By Daniel Yeom
“Yeah, we are gonna need one more order of that,” I smile, licking the grease off my lips as I hand over an empty plate to Ivan. Five minutes later, the server brings us two more palm-size tacos. Small beef patties, shredded cabbage, tomato aioli, and avocado wedges.
April wipes her hands clean with a napkin. She takes a sip of her margarita, and licks a bit of smoked salt from the rim. “Cheeseburger tacos,” she says, satisfied. “That’s fucking genius.” I agree.
Other plates start to arrive, tacos after tacos. Fresh kennels of sweet summer corn, simmered in garlic and epazote, is topped with fresh, briny Oaxacan cheese. Roasted brussels sprouts with toasted crumbles of almond rests on a bed of smokey hummus made from charred jalapeño. Unapologetically spicy mustard seeds and pickled red cabbage garnish shreds of juicy pastrami. We conquer them all. One by one.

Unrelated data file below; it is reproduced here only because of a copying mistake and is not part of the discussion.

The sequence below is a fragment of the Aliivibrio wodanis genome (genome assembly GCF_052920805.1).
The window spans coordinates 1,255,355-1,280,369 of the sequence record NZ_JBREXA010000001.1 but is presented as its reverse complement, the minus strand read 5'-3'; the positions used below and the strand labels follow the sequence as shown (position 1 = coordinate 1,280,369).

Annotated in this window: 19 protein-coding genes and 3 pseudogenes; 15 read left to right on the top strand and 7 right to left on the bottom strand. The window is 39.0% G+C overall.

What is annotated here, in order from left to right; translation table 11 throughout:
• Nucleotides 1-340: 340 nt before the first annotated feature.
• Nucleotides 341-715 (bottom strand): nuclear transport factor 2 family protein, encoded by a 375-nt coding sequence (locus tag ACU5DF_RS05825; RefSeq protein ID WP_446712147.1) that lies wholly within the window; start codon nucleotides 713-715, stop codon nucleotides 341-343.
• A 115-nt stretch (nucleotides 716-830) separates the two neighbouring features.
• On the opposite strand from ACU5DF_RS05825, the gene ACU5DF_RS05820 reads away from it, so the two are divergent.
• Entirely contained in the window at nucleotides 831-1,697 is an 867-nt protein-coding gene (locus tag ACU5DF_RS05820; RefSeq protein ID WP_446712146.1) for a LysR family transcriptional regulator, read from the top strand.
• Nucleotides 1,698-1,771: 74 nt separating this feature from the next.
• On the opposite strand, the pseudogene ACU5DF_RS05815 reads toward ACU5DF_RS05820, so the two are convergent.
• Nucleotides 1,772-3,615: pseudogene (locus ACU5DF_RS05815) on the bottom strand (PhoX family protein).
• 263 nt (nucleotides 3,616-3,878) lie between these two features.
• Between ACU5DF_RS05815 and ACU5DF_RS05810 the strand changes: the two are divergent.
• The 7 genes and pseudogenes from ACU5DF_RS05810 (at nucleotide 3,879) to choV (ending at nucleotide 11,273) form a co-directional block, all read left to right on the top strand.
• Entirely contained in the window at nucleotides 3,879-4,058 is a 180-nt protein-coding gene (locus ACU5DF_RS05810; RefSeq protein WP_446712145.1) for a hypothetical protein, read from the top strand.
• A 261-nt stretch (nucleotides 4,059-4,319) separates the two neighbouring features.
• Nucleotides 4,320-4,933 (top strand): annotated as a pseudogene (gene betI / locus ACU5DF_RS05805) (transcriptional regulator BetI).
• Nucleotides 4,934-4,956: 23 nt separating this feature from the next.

“I don’t think I can eat anymore,” April whimpers, hunched over the table. She looks defeated, but soldiers on. I love her for that.
I have to get desserts. I always have to get desserts. Rich chocolate flan with cinnamon ice cream and chunky crumbles of masa and cacao. Curds of passionfruit with slices of caramelized orange and burnt meringue. We savor every bite and bask in their glory.
Ivan brings us two shots of mezcal as a parting gift. He grins shyly. I demand that he has to take a shot with us, but he politely declines. Professionalism, apparently. April and I make a toast to Ivan, then guzzle them down. April crinkles her nose in pain and breathes heavily. I laugh, and I kiss her. She tastes like chocolate and smoke.